Ohio researchers identify two variants that likely originated in the United States

Researchers in Ohio said Wednesday that they discovered two new variants of the coronavirus that likely originated in the United States – one of which quickly became the dominant strain in Columbus, Ohio over a three-week period in late December and early January.

Like the strain first detected in the UK, the US mutations appear to make Covid-19 more contagious, but they don’t appear to affect the vaccines’ effectiveness, the researchers said.

Ohio State University researchers have not yet released their full results, but they say an unverified study is in the pipeline. Jason McDonald, a spokesman for the Centers for Disease Control and Prevention, said in a statement to CNBC that the agency is considering the new research.

One of the new strains, found in just one patient in Ohio, contains a mutation identical to the now dominant variant in the UK. Researchers concluded that it “likely appeared in a strain of the virus that is already present in the US”. However, the “Columbus strain,” which researchers said in a press release had become dominant in the city, includes “three other gene mutations not previously seen together in SARS-CoV2.”

“This new strain of Columbus shares the same genetic backbone as previous cases we’ve studied, but these three mutations represent a significant evolution,” said Dr. Dan Jones, vice chairman of the division of molecular pathology at Ohio State and lead author on the study, said in a statement. “We know that shift didn’t come from the UK or South African branches of the virus.”

Researchers at Wexner Medical Center in Ohio, United States, have been sequencing the virus since March, but have drastically stepped up their efforts to sequence hundreds of samples a week, Jones told reporters at a news conference Wednesday. He added that he had sent his team’s results to the Ohio Department of Health, but not yet to the CDC.

“We are now in a phase where the virus is changing significantly,” said Jones. “This is the moment when changes are gradually emerging, in which vaccination is introduced and in which the virus has been present in the human population for several months, and when we want to pay very careful attention to the emergence of not only the virus single mutations, but new strains with multiple mutations. “

Jones added that it’s too early to determine how much more contagious the tribe in Columbus could be, but researchers believe it’s likely more contagious just because it has spread rapidly in the past few weeks.

Peter Mohler, chief scientist at Wexner Medical Center in Ohio, United States and co-author of the upcoming study, said there was no data to suggest that any of the new strains would affect vaccine effectiveness.

“It is important that we do not overreact to this new variant until we receive additional data,” he said in a statement. “We need to understand the effects of mutations on the transmission of the virus, the prevalence of the strain in the population, and the effects on human health.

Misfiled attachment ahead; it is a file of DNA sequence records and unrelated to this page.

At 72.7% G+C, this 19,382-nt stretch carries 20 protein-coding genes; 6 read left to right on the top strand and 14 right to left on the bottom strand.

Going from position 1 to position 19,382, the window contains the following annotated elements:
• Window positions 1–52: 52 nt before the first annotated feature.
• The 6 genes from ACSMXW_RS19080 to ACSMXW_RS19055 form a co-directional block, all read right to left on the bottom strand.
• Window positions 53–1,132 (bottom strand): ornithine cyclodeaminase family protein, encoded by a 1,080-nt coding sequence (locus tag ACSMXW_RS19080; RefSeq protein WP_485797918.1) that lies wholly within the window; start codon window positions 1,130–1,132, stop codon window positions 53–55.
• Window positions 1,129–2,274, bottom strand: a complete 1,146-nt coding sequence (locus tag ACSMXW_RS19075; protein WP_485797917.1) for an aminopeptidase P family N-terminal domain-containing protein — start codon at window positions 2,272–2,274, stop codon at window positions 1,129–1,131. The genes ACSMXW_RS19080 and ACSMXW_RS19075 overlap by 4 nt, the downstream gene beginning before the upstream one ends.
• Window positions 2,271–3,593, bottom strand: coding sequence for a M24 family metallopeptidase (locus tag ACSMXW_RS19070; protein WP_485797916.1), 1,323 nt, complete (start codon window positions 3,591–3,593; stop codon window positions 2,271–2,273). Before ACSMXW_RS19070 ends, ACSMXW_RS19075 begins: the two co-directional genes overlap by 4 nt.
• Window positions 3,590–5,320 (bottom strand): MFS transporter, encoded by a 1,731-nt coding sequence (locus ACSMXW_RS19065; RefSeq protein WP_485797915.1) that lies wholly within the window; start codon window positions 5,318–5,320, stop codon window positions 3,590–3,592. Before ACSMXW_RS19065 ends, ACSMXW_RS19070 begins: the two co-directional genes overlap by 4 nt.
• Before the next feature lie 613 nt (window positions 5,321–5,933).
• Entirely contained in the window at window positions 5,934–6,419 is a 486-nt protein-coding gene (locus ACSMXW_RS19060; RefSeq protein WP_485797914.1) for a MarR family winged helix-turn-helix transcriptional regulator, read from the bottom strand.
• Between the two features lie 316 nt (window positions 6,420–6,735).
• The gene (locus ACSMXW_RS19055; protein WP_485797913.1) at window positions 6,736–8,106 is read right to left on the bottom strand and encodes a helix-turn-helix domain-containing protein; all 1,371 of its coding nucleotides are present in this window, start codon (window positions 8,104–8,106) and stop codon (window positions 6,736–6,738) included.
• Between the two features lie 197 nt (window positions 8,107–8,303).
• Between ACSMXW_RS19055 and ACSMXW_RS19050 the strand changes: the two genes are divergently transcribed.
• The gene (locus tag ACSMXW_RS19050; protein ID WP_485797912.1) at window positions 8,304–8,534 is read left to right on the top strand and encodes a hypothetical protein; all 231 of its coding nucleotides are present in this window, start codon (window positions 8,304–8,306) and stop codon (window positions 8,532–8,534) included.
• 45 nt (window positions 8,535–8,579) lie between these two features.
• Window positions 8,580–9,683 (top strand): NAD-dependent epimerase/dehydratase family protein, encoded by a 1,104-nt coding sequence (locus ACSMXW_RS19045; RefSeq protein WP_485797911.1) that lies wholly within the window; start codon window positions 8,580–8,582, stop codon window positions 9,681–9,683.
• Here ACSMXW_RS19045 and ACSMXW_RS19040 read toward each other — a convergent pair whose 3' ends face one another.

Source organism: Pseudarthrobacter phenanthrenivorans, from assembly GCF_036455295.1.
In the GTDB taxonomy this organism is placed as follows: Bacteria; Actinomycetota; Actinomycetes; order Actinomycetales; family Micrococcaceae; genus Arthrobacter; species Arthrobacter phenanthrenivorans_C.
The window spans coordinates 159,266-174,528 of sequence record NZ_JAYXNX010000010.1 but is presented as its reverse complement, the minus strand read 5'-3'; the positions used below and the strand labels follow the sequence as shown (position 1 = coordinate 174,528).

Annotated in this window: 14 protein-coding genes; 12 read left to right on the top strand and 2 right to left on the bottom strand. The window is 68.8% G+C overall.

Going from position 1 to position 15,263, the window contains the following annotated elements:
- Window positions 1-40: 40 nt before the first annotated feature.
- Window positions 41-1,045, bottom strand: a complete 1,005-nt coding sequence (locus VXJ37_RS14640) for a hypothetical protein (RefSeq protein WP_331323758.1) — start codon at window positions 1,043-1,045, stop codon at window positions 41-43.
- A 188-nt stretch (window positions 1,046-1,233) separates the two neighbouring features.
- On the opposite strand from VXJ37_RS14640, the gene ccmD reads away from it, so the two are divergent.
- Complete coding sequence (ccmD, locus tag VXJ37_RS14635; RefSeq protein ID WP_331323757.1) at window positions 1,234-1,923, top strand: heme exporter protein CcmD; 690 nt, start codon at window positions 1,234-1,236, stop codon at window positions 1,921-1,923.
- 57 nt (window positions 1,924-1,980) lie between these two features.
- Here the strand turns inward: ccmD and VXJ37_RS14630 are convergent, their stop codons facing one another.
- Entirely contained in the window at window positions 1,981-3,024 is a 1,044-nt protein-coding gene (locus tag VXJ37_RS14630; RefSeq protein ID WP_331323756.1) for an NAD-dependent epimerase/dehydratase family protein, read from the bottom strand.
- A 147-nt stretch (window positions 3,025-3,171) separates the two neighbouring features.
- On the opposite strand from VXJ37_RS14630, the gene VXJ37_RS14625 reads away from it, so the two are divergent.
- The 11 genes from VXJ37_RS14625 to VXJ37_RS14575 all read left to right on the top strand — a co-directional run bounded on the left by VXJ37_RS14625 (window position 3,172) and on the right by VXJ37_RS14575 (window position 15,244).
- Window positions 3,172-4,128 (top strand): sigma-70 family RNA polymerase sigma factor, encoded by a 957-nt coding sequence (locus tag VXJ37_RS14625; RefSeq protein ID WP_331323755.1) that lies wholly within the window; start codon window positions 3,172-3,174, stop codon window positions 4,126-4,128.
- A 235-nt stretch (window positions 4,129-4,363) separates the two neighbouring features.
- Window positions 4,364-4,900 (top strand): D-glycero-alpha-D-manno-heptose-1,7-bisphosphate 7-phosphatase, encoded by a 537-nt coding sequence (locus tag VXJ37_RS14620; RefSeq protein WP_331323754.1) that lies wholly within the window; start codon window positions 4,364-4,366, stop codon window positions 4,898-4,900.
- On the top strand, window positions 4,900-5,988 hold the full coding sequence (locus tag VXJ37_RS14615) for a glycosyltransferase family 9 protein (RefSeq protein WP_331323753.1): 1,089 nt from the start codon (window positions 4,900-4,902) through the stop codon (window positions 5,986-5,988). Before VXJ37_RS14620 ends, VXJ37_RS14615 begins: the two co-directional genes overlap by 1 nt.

Mohler said the discovery of the new strains is evidence of the lab’s efforts to speed up genetic sequencing, as the virus appears to be mutating more rapidly in recent months. He added that they hope to release data in the coming weeks and that they are investigating whether Covid-19 molecular tests accurately diagnose the new variants.

The White House Coronavirus Task Force warned states earlier this month that a “US variant” may be floating around. The hypothesis reported by the New York Times was supported by Task Force coordinator Dr. Deborah Birx, erected. It was based on how severe the US outbreak has become in recent months. The CDC said in a statement last week that it has not yet discovered a new variant in the United States that has nothing to do with previously discovered strains.

Dr. Angela Rasmussen, a virologist at the Georgetown Center for Global Health Science and Security, said it was difficult to gauge the meaning of the results without seeing the data.

Researchers have warned that as the virus spreads around the world, it has more opportunities to develop, potentially becoming more contagious, or making treatments and vaccines less effective. After discovering new strains in the UK and South Africa, the CDC stepped up efforts to track the genetic sequence of the virus in the US

Dr. Greg Armstrong, director of the CDC’s advanced molecular detection office, said last month the agency is signing contracts with academic centers across the country to sequence samples and look for new variants locally. These centers are located in Boston, New Haven, Connecticut, Athens, Georgia, Nashville, Tennessee, Madison, Wisconsin, and at the Scripps Institute in San Diego.

He added that many academic centers across the country have the ability and expertise to sequence samples of the virus and are stepping up their efforts to do so.

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